When I first moved to New Rochelle, a small city 30 minutes north of Manhattan, in the Fall of 2003, I was optimistic that it was a good landing place to eventually raise children. One of the many things that factored in the decision was that I would be near several bookstores. 15 minutes away was a Barnes & Noble on the border of where the Bronx meets Westchester. Even closer, was a Borders in nearby Eastchester. There was also an old independent store in neighboring Larchmont, a mile from my house.
But the literary landscape looks a lot different now.
The Bronx B&N is closing and will leave nearly 1.5 million without a community bookstore.
The Borders closed up four or five years ago.
But Anderson’s Book Shop is still kicking in Larchmont and seven years ago another indie opened up in Larchmont, catering to children’s books, The Voracious Reader.
And now, I’m proud to say, there’s a new Barnes & Noble housed in the exact space the Borders used to be in. I’m sitting in it right now, on the eve of Thanksgiving. It is a thankful moment, indeed.
A generation ago some people complained that huge chains, like Borders, Barnes & Noble, Walden Books, and Books a Million. The indies are now rising. You also have a significant portion of book sales coming online, via e-books, print-on-demand, and of course, Amazon.
It’s a new marketplace out there.
But I can’t explain the joy I feel sitting here. It’s the same feeling I get when I hear an old theater that was renovated is re-opening. It’s as if something had died, but now comes renewal and hope. Imagine a town that was hit by a nuclear radiation leak, left abandoned for decades until one day the ground is no longer contaminated and the land starts to again yield trees, crops, and life. A bookstore grows where once stood a literary graveyard.
Why the drama and romance from me? Because I know just how important bookstores are to our cultural ecosystem. They bring people together like few places can. Young and old, big and small, black and white – it all converges in a communal, nurturing environment, a safe space that fosters the development of our souls.
We can only be a product of our experiences, knowledge, human interactions, and connections. The bookstore affords a rich opportunity to explore ideas information, images, and facts in a way we otherwise wouldn’t.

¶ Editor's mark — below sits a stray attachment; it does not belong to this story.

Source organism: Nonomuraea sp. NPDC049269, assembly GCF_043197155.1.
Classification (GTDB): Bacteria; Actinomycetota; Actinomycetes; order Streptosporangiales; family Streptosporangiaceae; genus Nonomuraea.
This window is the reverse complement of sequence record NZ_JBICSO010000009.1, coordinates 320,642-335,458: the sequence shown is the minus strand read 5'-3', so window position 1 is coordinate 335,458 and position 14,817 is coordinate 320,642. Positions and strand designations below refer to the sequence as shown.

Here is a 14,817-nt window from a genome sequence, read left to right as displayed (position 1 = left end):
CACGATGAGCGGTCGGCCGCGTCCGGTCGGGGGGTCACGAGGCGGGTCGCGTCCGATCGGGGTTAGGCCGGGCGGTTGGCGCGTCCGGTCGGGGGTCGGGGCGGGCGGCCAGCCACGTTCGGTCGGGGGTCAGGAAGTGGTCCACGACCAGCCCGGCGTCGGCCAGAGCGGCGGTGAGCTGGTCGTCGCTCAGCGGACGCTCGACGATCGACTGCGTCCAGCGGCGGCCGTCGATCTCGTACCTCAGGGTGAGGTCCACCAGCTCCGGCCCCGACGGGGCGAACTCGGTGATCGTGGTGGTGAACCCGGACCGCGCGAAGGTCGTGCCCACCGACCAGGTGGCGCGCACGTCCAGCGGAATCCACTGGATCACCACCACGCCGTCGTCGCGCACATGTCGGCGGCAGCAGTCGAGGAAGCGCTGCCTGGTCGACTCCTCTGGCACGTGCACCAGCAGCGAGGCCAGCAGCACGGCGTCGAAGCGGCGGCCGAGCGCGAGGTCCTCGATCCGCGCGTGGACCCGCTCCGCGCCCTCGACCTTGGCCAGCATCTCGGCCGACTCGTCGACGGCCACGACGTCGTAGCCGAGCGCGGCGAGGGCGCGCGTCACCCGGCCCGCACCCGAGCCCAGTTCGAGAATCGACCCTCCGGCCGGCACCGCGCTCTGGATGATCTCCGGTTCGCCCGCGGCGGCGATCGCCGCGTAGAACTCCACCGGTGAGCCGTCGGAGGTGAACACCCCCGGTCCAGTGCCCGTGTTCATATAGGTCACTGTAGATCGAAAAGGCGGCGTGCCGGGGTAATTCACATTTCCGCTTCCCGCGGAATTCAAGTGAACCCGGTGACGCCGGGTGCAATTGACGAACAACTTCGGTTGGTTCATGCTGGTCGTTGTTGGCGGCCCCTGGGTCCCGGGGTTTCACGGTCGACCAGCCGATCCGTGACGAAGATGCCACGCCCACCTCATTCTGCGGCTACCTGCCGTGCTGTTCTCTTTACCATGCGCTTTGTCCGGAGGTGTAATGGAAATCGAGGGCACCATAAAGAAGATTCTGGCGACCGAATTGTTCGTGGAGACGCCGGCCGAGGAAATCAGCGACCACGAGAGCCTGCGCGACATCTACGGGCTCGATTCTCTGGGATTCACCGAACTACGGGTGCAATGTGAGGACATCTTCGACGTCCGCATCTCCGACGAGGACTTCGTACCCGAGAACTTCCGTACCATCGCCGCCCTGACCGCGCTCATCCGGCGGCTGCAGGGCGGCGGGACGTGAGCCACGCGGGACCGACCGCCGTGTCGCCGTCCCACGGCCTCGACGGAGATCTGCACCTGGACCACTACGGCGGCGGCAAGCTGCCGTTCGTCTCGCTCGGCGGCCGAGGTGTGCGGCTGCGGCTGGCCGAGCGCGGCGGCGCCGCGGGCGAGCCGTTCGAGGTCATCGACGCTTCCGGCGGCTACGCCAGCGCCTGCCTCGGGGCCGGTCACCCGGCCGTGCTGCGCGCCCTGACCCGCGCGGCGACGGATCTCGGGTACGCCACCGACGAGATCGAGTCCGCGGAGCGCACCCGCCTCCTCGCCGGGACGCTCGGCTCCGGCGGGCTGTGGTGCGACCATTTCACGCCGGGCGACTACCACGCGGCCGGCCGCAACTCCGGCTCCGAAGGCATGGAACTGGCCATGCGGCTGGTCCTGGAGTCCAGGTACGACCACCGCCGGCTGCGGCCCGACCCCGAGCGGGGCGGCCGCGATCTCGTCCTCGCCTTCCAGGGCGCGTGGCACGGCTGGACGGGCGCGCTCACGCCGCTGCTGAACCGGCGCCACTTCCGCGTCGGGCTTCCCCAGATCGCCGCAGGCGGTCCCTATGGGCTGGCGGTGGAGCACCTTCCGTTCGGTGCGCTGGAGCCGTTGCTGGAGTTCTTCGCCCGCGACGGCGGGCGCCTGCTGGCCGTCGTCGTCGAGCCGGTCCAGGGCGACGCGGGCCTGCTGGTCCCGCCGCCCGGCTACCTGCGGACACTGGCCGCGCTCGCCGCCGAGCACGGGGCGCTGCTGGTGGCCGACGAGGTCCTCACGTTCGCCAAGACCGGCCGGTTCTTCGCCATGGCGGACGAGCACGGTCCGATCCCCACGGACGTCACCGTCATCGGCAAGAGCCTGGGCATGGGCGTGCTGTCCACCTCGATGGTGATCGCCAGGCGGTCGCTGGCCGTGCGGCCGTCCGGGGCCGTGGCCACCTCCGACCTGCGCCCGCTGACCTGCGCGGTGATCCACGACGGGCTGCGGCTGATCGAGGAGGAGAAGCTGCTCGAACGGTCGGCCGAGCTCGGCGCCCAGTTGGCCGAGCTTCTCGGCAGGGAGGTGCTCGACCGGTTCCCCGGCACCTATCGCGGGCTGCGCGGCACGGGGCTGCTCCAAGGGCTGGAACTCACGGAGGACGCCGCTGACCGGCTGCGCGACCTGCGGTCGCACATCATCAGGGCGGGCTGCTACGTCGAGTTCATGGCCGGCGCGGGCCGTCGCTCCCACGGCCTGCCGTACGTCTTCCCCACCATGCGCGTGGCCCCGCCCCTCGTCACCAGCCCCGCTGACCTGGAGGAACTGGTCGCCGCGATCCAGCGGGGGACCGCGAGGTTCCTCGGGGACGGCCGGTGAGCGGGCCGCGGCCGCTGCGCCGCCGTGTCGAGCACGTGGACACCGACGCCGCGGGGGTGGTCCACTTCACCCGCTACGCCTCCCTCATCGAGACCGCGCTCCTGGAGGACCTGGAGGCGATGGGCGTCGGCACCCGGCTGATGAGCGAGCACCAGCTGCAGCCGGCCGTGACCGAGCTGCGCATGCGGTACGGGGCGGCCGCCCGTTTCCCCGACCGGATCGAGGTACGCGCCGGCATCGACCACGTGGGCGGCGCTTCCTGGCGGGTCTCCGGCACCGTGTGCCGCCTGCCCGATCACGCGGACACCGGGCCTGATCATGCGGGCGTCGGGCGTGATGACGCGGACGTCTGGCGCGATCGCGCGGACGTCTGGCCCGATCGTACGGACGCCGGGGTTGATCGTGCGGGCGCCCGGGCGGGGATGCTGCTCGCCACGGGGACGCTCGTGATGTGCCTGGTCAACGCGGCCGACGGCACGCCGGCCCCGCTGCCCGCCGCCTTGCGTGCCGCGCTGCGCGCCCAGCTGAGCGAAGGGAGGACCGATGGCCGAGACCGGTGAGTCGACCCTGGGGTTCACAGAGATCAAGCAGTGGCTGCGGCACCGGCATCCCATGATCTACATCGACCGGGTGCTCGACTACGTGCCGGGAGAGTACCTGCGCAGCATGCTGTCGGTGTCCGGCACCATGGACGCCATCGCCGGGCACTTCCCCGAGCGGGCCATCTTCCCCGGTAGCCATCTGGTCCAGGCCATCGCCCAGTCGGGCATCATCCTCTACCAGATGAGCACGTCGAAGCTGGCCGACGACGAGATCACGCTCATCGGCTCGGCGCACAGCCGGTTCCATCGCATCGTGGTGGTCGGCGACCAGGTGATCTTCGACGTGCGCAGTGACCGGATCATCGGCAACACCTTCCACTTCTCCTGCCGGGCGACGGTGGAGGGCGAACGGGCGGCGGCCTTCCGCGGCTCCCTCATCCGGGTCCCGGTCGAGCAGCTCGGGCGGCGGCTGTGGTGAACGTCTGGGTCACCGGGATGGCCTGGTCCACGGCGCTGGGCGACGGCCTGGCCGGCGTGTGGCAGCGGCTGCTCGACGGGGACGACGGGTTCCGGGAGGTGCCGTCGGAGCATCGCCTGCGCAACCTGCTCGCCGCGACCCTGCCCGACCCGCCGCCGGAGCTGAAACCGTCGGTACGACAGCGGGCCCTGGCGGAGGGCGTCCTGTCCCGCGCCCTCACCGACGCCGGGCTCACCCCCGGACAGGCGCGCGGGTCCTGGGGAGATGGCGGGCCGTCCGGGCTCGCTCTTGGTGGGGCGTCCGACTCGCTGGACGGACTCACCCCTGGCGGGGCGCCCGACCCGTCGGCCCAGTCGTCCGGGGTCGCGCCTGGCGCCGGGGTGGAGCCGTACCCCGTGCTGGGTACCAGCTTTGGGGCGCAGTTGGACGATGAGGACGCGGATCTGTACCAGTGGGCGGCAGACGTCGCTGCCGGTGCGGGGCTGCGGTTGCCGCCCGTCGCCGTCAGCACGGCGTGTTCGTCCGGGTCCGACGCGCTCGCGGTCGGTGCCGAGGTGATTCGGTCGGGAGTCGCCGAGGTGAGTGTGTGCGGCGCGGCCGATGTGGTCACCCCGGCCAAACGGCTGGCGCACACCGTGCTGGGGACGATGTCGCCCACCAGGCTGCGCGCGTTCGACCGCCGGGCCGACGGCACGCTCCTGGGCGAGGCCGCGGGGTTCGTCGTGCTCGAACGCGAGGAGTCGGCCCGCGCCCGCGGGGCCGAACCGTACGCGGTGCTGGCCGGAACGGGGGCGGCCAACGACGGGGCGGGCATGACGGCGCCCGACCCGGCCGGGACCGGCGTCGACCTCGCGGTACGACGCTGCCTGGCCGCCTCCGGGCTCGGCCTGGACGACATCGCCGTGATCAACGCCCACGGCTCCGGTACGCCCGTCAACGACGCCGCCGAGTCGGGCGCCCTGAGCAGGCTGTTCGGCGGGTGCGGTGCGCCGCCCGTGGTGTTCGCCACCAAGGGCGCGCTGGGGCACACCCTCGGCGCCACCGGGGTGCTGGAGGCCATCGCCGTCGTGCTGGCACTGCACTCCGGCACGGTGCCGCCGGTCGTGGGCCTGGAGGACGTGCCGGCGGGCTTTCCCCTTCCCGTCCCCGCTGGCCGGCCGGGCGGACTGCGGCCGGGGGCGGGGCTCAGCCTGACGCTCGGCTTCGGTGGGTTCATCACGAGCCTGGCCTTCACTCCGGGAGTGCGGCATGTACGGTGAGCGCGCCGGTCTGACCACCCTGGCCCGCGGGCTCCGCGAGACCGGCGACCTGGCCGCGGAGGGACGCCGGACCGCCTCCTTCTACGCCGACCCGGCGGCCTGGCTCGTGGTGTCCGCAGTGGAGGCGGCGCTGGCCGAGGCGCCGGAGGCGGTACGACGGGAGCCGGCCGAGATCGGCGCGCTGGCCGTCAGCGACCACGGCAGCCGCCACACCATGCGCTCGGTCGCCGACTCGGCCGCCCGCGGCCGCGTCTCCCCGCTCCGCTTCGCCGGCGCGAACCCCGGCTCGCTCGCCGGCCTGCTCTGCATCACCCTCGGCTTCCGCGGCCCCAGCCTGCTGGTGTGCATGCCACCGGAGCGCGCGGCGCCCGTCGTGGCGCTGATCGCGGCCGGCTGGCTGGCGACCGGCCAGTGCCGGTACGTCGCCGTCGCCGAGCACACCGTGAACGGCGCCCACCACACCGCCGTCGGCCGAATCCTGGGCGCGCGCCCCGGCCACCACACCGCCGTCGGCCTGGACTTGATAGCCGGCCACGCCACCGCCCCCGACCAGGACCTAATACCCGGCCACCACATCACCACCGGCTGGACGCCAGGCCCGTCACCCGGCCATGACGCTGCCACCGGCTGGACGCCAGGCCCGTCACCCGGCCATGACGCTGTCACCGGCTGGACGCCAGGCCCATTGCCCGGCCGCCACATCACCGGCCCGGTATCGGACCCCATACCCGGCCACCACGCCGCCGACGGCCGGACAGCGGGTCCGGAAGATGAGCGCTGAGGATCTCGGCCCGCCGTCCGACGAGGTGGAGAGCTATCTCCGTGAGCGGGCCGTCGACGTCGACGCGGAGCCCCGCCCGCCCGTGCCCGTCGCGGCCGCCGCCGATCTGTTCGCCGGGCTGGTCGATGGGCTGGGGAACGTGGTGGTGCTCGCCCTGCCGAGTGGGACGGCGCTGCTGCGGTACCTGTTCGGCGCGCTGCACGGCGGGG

There’s order to it – lined shelves of current books by genre, format or popularity. But there’s also choice and randomness at play for the curious, wandering browser. It’s a scene that gets redrawn daily, with new books pouring in on a regular basis.
It’s peaceful here. There’s a self-fulfilling prophecy going on. Everyone who decided to walk through these doors is a pursuer of knowledge. They are on a journey and welcome the words and sounds and pictures that could shape and reshape their lives.
Okay, okay I know this mental masturbation sounds silly, but imagine how you feel when you go somewhere and instantly feel at home, like you belong, as if you were always there? This is my island, my respite from the harsh realities of an imperfect world. This is where words matter, where they get to live and breathe.
My hope is that this store makes it and that the existing independent stores stick around. There soon will be another Barnes & Noble, coming to New Rochelle. It’ll be the campus bookstores for Monroe College, but it will also be open to the public. I think it will be a small store, but nevertheless, tally another bookstore for humanity. I can’t wait to visit that one, too.
The financial key to the Eastchester Barnes and Noble will be its café. It’s a big one and it sells more than coffee and cake. It has some real food, which looks pricey. The brisket burger is 15 bucks. Soup is $9. But the real kicker is the wine menu. One bottle -- Cabernet Sauvignon 2012 Napa Valley -- goes for $78. A glass of Pinot Noir goes for $16. They sell beer, too.
I thought I’d get drunk on books, but for some, this could be a bar hangout that happens to have books. If that’s what helps the bookstore succeed, I’ll take it.
This holiday season the gift of a new bookstore is wonderful. Go support your local bookstores and savor them. Don’t take them for granted. Cherish the opportunity, to not only consume books, but to do so in the holy environment of a bookstore.
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Brian Feinblum’s views, opinions, and ideas expressed in this blog are his alone and not that of his employer. You can follow him on Twitter @theprexpert and email him at firstname.lastname@example.org. He feels more important when discussed in the third-person. This is copyrighted by BookMarketingBuzzBlog 2016 ©.
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